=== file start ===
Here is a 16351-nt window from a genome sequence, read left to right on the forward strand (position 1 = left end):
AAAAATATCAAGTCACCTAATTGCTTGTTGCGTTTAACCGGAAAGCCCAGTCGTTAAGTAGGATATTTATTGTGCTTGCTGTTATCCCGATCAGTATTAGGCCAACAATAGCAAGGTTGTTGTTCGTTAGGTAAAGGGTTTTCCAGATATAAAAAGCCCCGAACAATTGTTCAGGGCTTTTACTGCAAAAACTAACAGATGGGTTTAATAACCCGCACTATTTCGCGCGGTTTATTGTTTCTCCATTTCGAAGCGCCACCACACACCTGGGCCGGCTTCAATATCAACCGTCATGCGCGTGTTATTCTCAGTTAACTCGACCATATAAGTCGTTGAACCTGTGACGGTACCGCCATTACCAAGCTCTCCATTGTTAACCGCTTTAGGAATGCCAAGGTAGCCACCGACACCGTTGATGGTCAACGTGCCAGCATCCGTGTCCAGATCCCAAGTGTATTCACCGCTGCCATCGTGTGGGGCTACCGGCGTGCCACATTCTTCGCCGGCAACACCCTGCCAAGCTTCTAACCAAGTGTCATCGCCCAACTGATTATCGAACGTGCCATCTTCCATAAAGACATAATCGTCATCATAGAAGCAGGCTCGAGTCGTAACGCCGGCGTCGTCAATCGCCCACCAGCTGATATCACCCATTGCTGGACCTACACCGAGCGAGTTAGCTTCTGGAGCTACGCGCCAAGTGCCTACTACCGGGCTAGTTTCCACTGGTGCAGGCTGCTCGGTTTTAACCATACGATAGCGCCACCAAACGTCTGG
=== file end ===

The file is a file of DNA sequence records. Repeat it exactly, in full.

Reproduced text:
Here is a 16351-nt window from a genome sequence, read left to right on the forward strand (position 1 = left end):
AAAAATATCAAGTCACCTAATTGCTTGTTGCGTTTAACCGGAAAGCCCAGTCGTTAAGTAGGATATTTATTGTGCTTGCTGTTATCCCGATCAGTATTAGGCCAACAATAGCAAGGTTGTTGTTCGTTAGGTAAAGGGTTTTCCAGATATAAAAAGCCCCGAACAATTGTTCAGGGCTTTTACTGCAAAAACTAACAGATGGGTTTAATAACCCGCACTATTTCGCGCGGTTTATTGTTTCTCCATTTCGAAGCGCCACCACACACCTGGGCCGGCTTCAATATCAACCGTCATGCGCGTGTTATTCTCAGTTAACTCGACCATATAAGTCGTTGAACCTGTGACGGTACCGCCATTACCAAGCTCTCCATTGTTAACCGCTTTAGGAATGCCAAGGTAGCCACCGACACCGTTGATGGTCAACGTGCCAGCATCCGTGTCCAGATCCCAAGTGTATTCACCGCTGCCATCGTGTGGGGCTACCGGCGTGCCACATTCTTCGCCGGCAACACCCTGCCAAGCTTCTAACCAAGTGTCATCGCCCAACTGATTATCGAACGTGCCATCTTCCATAAAGACATAATCGTCATCATAGAAGCAGGCTCGAGTCGTAACGCCGGCGTCGTCAATCGCCCACCAGCTGATATCACCCATTGCTGGACCTACACCGAGCGAGTTAGCTTCTGGAGCTACGCGCCAAGTGCCTACTACCGGGCTAGTTTCCACTGGTGCAGGCTGCTCGGTTTTAACCATACGATAGCGCCACCAAACGTCTGG